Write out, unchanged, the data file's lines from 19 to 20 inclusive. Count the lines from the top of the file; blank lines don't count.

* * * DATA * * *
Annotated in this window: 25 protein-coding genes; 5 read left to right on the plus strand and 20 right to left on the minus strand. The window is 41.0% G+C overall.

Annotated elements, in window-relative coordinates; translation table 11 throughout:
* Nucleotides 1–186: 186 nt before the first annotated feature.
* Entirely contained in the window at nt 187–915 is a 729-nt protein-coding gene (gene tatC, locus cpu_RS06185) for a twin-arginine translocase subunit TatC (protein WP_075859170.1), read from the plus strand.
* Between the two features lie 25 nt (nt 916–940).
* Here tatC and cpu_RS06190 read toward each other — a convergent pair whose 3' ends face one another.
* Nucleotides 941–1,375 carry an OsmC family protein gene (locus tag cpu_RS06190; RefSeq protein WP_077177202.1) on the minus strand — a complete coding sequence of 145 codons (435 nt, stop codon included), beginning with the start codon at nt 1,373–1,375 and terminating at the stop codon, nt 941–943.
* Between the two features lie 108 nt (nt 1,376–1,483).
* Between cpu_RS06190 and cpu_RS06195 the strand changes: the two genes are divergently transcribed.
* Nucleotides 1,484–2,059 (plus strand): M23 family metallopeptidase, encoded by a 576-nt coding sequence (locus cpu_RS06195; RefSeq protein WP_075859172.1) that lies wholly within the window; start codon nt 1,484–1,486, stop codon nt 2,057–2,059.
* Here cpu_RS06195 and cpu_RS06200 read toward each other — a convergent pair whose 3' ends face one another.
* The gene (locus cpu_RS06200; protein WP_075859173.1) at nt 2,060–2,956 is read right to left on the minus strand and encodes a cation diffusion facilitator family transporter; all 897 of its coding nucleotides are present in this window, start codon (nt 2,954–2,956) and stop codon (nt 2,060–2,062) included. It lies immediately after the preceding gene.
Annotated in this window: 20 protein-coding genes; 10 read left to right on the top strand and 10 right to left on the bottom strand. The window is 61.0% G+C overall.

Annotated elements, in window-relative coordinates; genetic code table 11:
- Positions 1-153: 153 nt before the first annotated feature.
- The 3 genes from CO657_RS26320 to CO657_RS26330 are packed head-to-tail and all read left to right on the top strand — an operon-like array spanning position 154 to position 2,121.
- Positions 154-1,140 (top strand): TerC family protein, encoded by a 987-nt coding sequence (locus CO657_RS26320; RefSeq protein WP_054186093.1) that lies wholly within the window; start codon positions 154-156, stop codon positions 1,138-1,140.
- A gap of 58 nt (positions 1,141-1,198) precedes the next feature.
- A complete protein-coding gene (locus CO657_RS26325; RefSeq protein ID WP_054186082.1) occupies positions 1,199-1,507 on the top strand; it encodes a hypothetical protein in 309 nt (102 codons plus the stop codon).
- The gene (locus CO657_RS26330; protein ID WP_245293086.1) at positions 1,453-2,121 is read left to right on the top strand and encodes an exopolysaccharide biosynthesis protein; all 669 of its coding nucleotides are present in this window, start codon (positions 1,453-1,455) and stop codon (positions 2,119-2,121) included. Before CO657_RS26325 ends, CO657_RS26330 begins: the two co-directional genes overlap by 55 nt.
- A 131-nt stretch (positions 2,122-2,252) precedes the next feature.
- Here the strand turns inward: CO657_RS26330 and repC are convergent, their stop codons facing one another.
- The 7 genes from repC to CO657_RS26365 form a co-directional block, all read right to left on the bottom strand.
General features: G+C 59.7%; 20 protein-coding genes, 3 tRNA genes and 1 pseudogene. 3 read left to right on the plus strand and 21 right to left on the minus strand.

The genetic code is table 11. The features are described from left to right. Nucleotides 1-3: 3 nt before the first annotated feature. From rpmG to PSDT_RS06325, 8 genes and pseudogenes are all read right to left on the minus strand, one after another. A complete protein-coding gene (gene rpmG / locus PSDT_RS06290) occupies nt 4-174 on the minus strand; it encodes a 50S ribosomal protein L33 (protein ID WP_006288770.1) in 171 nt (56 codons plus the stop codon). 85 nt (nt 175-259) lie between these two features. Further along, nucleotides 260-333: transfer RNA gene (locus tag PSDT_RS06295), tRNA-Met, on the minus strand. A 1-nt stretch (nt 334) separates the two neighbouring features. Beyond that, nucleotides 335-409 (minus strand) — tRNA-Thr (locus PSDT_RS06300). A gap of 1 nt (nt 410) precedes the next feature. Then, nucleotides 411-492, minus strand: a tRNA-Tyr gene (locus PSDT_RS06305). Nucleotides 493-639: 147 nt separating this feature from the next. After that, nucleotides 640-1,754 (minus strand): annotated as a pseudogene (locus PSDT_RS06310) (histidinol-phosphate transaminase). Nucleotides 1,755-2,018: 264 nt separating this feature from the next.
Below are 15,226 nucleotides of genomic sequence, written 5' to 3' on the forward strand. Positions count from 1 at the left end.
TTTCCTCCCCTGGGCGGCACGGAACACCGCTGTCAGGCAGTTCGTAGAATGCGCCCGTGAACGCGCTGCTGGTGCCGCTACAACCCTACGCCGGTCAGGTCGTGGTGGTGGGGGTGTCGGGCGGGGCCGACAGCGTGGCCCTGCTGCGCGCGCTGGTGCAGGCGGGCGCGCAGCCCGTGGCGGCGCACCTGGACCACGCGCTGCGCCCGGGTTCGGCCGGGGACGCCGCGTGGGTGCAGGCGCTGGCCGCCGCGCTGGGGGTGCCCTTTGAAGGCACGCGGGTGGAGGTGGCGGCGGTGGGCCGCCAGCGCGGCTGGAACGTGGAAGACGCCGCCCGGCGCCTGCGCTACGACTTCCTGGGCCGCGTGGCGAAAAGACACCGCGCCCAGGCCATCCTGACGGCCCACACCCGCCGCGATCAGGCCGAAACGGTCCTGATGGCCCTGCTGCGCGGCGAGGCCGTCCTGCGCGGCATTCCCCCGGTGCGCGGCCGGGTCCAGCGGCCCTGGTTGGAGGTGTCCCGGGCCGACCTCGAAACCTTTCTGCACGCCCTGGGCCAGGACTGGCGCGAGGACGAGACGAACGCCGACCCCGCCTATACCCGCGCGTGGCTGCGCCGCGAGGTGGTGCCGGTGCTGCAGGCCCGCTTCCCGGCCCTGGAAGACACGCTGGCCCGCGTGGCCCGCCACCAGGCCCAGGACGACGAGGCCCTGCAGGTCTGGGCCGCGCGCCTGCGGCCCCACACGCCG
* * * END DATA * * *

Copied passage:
- A complete protein-coding gene (locus CO657_RS26325; RefSeq protein ID WP_054186082.1) occupies positions 1,199-1,507 on the top strand; it encodes a hypothetical protein in 309 nt (102 codons plus the stop codon).
- The gene (locus CO657_RS26330; protein ID WP_245293086.1) at positions 1,453-2,121 is read left to right on the top strand and encodes an exopolysaccharide biosynthesis protein; all 669 of its coding nucleotides are present in this window, start codon (positions 1,453-1,455) and stop codon (positions 2,119-2,121) included. Before CO657_RS26325 ends, CO657_RS26330 begins: the two co-directional genes overlap by 55 nt.